The University of Florida is the home of the most powerful supercomputer in the state, the most powerful university supercomputer in the Southern U.S. and the third-fastest university supercomputer in the country, according to the latest world rankings.
HiPerGator 2.0, the 30,000-core addition to the existing 21,000-core HiPerGator that went online 2 1/2 years ago, also ranked No. 114 in the world, according to the Top 500, the widely recognized list of the world’s fastest supercomputers since 1993. This year’s compilation was released Monday and is available at http://www.top500.org/list/2015/11/.
“This is a ranking and an accomplishment that every Gator can take a lot of pride in,” said Elias Eldayrie, UF’s vice president and CIO. “Our world-class faculty have access to world-class computing, and they’re using it to crack the world’s toughest and thorniest issues.”
Speedwise, HiPerGator 2.0 is seven times faster than its predecessor, which was already capable of processing every federal income tax return in the U.S. in a fraction of a second.
To put things further in perspective, the expanded HiPerGator can hold:
- More than all the books in the Library of Congress and the nation’s Top 25 public libraries (including the New York Public Library) combined -- with about 86 million books to spare.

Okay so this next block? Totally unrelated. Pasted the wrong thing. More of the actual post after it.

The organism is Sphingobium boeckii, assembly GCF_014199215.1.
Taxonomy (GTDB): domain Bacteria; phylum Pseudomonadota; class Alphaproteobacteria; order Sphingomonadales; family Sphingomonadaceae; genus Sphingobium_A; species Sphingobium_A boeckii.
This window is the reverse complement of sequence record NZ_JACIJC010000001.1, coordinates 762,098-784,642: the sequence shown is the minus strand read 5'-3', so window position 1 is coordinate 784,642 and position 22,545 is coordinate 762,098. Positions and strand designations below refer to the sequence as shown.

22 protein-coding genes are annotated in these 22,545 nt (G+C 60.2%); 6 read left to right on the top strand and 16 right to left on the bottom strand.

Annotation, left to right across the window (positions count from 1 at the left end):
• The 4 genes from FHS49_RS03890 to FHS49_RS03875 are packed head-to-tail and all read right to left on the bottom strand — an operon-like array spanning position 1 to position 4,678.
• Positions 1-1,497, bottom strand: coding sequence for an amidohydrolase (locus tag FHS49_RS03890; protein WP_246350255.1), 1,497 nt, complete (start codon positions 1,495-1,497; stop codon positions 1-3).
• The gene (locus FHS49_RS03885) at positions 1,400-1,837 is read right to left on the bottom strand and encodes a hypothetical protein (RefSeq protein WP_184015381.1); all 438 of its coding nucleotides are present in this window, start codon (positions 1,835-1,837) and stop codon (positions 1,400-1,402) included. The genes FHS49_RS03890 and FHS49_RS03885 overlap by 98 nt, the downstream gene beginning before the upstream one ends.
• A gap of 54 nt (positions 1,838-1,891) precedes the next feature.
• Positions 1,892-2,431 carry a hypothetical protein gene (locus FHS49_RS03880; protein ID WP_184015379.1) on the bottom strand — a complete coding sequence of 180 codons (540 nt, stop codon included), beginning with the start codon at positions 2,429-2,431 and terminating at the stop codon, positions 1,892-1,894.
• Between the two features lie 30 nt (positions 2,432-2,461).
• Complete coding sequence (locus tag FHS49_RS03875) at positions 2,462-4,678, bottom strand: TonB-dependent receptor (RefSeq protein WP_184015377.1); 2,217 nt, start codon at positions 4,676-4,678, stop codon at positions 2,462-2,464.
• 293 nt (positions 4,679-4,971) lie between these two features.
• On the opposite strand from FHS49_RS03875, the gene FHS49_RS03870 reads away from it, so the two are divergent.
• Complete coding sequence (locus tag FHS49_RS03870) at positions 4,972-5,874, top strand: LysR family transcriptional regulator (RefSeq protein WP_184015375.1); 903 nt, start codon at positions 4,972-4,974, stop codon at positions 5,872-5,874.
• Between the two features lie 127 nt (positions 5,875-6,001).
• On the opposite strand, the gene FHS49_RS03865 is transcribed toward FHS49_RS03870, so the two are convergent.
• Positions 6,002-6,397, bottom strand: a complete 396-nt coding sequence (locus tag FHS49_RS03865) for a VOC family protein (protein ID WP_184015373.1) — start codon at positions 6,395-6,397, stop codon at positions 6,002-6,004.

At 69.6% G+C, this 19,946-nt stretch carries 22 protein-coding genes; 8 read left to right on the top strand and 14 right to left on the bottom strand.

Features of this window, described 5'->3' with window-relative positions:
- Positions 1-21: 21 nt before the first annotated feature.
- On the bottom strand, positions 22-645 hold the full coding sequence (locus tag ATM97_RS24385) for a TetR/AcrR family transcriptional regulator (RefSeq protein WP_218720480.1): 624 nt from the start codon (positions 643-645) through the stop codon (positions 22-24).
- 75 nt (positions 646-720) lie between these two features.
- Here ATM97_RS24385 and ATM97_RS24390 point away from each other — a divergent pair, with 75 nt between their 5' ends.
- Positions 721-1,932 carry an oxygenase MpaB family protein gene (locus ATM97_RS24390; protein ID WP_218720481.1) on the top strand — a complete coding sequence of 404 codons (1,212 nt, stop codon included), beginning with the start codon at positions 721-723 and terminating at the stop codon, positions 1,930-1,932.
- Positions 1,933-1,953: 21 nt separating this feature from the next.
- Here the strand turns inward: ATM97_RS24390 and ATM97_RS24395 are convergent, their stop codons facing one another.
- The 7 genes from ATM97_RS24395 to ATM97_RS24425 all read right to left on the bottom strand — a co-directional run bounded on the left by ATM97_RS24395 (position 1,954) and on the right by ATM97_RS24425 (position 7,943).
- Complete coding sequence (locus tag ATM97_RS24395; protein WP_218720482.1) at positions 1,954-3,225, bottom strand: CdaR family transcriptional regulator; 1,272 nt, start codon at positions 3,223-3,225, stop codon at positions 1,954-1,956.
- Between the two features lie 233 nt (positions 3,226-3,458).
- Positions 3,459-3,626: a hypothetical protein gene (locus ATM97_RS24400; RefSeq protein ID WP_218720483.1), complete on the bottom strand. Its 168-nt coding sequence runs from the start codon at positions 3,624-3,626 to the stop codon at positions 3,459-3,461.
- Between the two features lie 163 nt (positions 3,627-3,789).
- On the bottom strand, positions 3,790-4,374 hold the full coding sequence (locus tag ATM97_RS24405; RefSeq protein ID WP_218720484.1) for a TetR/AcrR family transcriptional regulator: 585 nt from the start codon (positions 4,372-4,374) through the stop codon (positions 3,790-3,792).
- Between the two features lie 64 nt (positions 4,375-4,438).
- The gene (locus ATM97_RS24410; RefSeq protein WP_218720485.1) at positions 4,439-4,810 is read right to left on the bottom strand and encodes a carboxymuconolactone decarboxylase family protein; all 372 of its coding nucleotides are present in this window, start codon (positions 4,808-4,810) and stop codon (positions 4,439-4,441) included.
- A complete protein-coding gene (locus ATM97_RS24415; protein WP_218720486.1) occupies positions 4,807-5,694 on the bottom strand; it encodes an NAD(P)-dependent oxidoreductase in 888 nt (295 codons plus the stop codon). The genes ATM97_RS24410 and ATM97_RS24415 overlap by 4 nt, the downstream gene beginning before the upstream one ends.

- Nearly 21 million times more than the computer program on Apollo 11 that put man on the moon
- Nearly 40 years of HD-TV video
But while power is important, it’s what researchers can do with that power that really matters, said David Norton, UF’s vice president for research.
“Solving the world’s most perplexing challenges is where HiPerGator shines,” Norton said. “This incredible machine makes it possible for our scientists to tackle climate change, hunger, poverty, disease and other puzzles in ways that were unimaginable just a few years ago.”
S. “Bala” Balachandar, the William F. Powers Professor of mechanical and aerospace engineering at UF, knows firsthand what a boon HiPerGator is.
“Our goal is to focus all of our energies on the Laws of Motion, not on the computers,” Bazlachandar said. “International research alliances with universities in France and Japan mean we need the ability to compute, store, and move Big Data. With HiPerGator we can do it all. That’s what you want -- the most powerful computing machines at work for you.”
Caroline G. Storer, a Ph.D. candidate in UF’s School of Forest Resources and Conservation, said HiPerGator has made her work infinitely easier and faster.
“HiPerGator is mobile computing power and support at my fingertips,” she said. ”Using HiPerGator, I can analyze anywhere from one to 1 million DNA sequences from beetles around the world without worrying about the computing environment or resources. The ease and efficiency of using HiPerGator allows me to spend less time processing data and more time determining where new exotic pest beetles are arriving from and how they are spreading through a new environment.”